Los Al’s TV3 helped persuade ProLogis to move on with a high quality investigative report on the project.
(Los Alamitos 10/22/2014) Our Thursday columnist delves into the timely topic of public access TV. And burries a zinger in his fifth paragraph:
By “Highlands Guy:” Public-access television came about with the rise of cable television in the late ‘70’s and early ‘80’s. In the exchange for the rights to lay cable wires on public land, cable companies were required to donate a portion of their revenue to provide facilities and airtime to allow public comment.
The idea was to give voice to ordinary citizens who otherwise wouldn’t have access to media outlets (Mike Rosen-Molina, MediaShift). It was basically the precursor to YouTube in a time when folks were just getting to know the computer world.
I would offer that public engagement is at the heart of public access. It has the potential to be the place where a local community can gather to communicate and share ideas. That said, it will need to adapt to, and harness the new online reality if it wants to continue fulfilling this role. At the same time these new technological issues are being investigated, the exact roles and expectations of the players need to be examined.
Definitions of goals for the City Council, the producers, the technical advisors, the cable company, the local citizens, etc. need to be spelled out with the same preciseness as any other “development” within our borders. And as with any other civic action, the processes and finished product need to be compatible with the very expensive, and much ballyhooed, General Plan.
Thus, with the city at the head of this table, and public money being spent, I expect the quality of this product to be at least as good as Continue reading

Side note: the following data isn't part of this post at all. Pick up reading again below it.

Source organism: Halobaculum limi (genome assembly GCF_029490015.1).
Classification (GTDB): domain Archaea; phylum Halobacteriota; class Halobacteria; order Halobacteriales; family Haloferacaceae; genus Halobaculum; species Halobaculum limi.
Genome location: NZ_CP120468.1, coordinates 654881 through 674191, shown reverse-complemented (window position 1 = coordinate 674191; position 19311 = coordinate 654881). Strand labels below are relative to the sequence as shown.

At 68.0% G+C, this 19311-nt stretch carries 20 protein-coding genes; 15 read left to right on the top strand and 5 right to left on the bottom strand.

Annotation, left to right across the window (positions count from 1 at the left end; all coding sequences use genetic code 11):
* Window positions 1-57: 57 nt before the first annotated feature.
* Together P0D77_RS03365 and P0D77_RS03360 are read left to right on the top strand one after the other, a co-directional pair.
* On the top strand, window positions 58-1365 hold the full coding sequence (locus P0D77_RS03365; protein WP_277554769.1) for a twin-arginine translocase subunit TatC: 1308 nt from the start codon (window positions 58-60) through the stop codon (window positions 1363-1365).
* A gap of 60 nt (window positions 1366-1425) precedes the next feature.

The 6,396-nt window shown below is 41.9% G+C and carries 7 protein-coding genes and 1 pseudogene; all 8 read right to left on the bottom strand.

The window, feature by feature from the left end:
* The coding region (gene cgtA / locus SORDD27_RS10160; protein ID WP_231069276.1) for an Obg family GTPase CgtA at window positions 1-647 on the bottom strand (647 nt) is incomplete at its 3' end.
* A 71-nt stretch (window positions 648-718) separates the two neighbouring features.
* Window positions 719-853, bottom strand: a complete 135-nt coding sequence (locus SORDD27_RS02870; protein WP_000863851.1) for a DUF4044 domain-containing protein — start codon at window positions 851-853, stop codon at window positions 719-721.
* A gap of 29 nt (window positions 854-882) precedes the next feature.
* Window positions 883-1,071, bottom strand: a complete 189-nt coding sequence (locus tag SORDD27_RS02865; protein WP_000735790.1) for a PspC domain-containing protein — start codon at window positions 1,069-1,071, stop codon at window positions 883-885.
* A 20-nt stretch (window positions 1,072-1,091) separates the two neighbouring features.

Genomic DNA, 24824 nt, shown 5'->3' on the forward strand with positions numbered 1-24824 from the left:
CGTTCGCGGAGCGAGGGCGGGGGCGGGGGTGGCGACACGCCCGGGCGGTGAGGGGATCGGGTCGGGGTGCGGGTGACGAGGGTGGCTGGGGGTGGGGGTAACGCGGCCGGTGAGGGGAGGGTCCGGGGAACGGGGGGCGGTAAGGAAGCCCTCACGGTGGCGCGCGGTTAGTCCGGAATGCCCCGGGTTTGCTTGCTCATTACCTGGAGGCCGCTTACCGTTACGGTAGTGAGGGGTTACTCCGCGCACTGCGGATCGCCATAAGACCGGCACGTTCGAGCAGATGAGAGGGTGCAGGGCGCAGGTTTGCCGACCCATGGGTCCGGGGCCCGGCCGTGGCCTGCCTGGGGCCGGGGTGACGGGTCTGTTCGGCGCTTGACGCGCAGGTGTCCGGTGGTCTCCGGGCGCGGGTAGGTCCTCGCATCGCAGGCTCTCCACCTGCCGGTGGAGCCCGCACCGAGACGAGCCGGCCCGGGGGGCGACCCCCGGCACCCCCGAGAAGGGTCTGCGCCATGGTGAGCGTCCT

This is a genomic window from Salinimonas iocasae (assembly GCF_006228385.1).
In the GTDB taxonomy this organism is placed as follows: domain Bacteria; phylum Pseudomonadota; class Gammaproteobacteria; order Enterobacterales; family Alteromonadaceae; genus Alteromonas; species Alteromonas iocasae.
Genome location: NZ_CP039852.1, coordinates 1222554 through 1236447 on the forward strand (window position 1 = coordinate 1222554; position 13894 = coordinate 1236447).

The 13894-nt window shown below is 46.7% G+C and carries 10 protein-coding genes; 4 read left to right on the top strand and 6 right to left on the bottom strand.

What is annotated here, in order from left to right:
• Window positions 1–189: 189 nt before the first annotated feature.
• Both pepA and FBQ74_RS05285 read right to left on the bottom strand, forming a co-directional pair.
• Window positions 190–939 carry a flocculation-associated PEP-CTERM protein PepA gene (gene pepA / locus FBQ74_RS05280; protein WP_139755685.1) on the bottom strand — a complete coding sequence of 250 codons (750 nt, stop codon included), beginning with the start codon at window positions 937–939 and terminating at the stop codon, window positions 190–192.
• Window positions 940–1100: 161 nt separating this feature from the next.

Do you remember our investigation into a bunch of websites, including warrenkusumotomustgo.com and how we couldn’t tell who owned them?
Well, what happens when you don’t keep up your payments is that things get exposed.
(Tuesday, 10/21/2014) First, there was the Special Meeting, where only two of the three Commission applicants showed up. Unfortunately, James Main, both of whose kids served as student representatives on the Parks & Rec Commission, missed his interview…again. Josh Wilson was appointed to Parks & Rec, and Stephen Hammond, a 19 year Los Al resident sporting red suspenders, was appointed to the Cable Commission.
That means there’s still one regular and one student vacancy on Parks & Rec, and more seats opening up at year’s end on most commissions, with three seats coming up on Traffic with only two incumbants planning to run. Click here for a Commission application you can complete online & mail or hand in. Click here for links to the members of each Commission and when their terms expire. Over a dozen vacancies are coming up in December, now’s the time to apply!
The Council spent over two hours discussing the pros and cons of the Base’s decision to relocate the fireworks almost a mile further away from Carrier Row. Mayor Pro Tem Murphy summarized the issues into three questions: Continue reading
More fireworks at Monday’s Los Al Council Meeting?
(Los Alamitos, 10/19/2014) Lots of interesting items on the agendas for Los Alamitos City Council’s Meetings this Monday.